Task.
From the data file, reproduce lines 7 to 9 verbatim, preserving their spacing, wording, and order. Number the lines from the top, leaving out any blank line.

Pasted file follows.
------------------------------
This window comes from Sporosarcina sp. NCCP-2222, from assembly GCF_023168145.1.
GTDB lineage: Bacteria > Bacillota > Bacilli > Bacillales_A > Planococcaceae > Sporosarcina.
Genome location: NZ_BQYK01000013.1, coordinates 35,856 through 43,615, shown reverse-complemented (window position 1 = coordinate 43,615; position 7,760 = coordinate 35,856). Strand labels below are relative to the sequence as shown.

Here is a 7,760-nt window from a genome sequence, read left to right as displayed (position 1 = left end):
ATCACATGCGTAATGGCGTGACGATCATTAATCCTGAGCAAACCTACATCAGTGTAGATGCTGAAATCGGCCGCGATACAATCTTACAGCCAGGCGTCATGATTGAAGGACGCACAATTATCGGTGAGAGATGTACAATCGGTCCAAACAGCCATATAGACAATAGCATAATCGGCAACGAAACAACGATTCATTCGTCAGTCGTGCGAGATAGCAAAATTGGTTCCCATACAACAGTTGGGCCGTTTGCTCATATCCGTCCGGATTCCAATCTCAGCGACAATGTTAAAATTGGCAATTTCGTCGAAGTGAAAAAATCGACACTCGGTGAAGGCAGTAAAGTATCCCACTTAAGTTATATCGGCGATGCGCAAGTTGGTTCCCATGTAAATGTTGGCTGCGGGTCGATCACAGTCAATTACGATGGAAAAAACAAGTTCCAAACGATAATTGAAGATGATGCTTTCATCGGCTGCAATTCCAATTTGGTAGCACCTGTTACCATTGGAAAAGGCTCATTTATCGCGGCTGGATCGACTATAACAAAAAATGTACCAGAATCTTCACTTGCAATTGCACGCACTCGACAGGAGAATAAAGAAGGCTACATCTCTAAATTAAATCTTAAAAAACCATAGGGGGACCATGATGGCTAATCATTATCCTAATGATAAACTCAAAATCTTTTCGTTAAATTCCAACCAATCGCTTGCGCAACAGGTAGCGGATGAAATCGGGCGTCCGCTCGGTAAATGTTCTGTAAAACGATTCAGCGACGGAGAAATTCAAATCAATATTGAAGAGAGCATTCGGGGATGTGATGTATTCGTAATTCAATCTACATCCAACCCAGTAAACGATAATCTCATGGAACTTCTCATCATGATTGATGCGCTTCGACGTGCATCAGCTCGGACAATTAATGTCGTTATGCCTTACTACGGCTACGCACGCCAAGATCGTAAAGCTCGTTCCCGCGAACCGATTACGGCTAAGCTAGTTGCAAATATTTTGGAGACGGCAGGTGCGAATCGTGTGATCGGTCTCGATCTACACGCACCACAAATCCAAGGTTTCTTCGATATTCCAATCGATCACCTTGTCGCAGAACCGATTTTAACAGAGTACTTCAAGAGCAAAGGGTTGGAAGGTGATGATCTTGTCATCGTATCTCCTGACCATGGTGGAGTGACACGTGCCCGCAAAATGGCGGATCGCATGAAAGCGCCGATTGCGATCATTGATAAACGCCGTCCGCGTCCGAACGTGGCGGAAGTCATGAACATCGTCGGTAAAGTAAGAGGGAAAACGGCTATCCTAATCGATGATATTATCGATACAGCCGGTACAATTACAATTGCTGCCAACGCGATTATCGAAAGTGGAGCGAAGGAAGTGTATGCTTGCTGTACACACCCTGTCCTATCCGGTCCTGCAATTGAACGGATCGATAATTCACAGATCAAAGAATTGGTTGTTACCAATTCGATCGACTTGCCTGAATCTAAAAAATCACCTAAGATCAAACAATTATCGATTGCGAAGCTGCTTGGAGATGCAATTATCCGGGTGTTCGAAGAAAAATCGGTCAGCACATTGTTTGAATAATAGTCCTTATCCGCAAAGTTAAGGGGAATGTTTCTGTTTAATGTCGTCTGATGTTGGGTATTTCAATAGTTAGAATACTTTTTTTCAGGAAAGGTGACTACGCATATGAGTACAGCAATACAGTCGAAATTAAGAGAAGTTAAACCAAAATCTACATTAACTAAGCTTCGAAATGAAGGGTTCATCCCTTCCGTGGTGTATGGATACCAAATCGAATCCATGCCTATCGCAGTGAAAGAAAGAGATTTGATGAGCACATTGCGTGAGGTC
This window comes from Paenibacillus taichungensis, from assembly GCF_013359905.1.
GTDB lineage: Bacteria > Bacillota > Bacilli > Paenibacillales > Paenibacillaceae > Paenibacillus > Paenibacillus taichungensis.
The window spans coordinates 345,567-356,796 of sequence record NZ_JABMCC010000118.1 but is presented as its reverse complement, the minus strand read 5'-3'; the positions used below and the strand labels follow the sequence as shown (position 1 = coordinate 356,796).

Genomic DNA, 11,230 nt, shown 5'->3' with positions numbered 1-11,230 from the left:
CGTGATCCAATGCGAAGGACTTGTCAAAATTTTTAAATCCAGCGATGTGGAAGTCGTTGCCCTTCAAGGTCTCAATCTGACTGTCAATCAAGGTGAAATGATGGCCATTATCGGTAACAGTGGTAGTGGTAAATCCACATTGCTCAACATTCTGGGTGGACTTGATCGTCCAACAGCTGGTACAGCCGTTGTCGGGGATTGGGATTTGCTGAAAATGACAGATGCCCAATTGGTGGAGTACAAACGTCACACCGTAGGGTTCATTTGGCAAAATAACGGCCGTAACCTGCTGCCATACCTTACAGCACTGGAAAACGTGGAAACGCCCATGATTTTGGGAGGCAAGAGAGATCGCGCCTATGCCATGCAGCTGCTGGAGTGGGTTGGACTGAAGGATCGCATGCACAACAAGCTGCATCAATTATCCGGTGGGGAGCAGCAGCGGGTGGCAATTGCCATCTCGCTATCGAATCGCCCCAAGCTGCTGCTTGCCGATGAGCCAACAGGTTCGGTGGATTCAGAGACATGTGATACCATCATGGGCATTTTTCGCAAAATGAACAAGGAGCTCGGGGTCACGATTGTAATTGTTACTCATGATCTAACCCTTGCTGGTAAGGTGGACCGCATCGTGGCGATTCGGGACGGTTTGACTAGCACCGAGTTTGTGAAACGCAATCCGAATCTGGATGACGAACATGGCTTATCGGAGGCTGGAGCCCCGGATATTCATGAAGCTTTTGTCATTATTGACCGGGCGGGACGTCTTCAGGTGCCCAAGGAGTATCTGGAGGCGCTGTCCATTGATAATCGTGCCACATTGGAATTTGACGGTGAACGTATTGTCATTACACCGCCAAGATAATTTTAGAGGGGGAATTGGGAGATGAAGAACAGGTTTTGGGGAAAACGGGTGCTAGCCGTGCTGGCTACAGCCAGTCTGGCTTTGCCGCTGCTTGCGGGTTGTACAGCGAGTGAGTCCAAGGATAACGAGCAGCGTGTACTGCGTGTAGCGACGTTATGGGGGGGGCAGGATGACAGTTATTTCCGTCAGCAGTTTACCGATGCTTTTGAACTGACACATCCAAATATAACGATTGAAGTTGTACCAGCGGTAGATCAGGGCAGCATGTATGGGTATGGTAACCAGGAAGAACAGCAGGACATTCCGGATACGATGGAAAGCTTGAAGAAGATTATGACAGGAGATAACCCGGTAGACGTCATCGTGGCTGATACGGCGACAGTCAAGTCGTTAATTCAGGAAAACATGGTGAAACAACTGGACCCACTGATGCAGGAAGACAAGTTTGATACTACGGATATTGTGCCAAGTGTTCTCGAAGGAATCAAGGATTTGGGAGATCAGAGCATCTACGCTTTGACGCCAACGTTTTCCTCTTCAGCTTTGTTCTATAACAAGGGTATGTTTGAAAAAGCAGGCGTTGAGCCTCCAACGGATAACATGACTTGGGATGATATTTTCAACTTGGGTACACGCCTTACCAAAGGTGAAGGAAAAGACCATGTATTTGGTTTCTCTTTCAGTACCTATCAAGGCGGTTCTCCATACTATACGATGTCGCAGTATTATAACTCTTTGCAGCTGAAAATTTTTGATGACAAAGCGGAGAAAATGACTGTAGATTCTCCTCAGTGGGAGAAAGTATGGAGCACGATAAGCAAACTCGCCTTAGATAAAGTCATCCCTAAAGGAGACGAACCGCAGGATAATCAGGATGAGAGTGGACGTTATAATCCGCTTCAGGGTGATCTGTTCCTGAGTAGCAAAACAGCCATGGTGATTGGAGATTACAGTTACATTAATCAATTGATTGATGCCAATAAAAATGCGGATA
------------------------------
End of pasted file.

GTDB lineage: Bacteria > Bacillota > Bacilli > Paenibacillales > Paenibacillaceae > Paenibacillus > Paenibacillus taichungensis.
The window spans coordinates 345,567-356,796 of sequence record NZ_JABMCC010000118.1 but is presented as its reverse complement, the minus strand read 5'-3'; the positions used below and the strand labels follow the sequence as shown (position 1 = coordinate 356,796).

Genomic DNA, 11,230 nt, shown 5'->3' with positions numbered 1-11,230 from the left: